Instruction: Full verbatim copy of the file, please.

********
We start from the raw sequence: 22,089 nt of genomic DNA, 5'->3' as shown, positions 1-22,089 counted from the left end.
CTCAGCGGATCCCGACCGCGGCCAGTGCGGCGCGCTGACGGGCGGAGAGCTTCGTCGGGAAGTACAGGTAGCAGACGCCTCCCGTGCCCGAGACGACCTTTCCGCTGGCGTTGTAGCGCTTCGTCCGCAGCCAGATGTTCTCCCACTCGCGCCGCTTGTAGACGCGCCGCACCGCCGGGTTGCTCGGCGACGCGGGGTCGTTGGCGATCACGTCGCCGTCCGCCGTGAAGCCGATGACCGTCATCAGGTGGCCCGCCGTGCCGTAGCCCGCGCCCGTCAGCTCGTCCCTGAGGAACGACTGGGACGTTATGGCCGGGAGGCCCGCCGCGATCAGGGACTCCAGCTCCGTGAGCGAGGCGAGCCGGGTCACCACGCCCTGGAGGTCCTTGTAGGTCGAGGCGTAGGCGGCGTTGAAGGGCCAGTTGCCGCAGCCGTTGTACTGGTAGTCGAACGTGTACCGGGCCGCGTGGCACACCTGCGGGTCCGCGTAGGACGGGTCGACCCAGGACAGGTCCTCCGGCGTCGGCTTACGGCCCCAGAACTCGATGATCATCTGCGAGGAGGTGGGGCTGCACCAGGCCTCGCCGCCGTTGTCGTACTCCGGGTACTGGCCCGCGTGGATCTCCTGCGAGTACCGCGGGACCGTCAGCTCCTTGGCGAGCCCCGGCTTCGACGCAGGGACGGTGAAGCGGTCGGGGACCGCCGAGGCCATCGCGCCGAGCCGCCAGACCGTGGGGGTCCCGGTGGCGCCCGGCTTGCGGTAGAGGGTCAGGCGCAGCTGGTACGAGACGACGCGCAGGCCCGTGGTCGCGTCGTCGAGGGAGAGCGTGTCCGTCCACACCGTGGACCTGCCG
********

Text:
We start from the raw sequence: 22,089 nt of genomic DNA, 5'->3' as shown, positions 1-22,089 counted from the left end.
CTCAGCGGATCCCGACCGCGGCCAGTGCGGCGCGCTGACGGGCGGAGAGCTTCGTCGGGAAGTACAGGTAGCAGACGCCTCCCGTGCCCGAGACGACCTTTCCGCTGGCGTTGTAGCGCTTCGTCCGCAGCCAGATGTTCTCCCACTCGCGCCGCTTGTAGACGCGCCGCACCGCCGGGTTGCTCGGCGACGCGGGGTCGTTGGCGATCACGTCGCCGTCCGCCGTGAAGCCGATGACCGTCATCAGGTGGCCCGCCGTGCCGTAGCCCGCGCCCGTCAGCTCGTCCCTGAGGAACGACTGGGACGTTATGGCCGGGAGGCCCGCCGCGATCAGGGACTCCAGCTCCGTGAGCGAGGCGAGCCGGGTCACCACGCCCTGGAGGTCCTTGTAGGTCGAGGCGTAGGCGGCGTTGAAGGGCCAGTTGCCGCAGCCGTTGTACTGGTAGTCGAACGTGTACCGGGCCGCGTGGCACACCTGCGGGTCCGCGTAGGACGGGTCGACCCAGGACAGGTCCTCCGGCGTCGGCTTACGGCCCCAGAACTCGATGATCATCTGCGAGGAGGTGGGGCTGCACCAGGCCTCGCCGCCGTTGTCGTACTCCGGGTACTGGCCCGCGTGGATCTCCTGCGAGTACCGCGGGACCGTCAGCTCCTTGGCGAGCCCCGGCTTCGACGCAGGGACGGTGAAGCGGTCGGGGACCGCCGAGGCCATCGCGCCGAGCCGCCAGACCGTGGGGGTCCCGGTGGCGCCCGGCTTGCGGTAGAGGGTCAGGCGCAGCTGGTACGAGACGACGCGCAGGCCCGTGGTCGCGTCGTCGAGGGAGAGCGTGTCCGTCCACACCGTGGACCTGCCG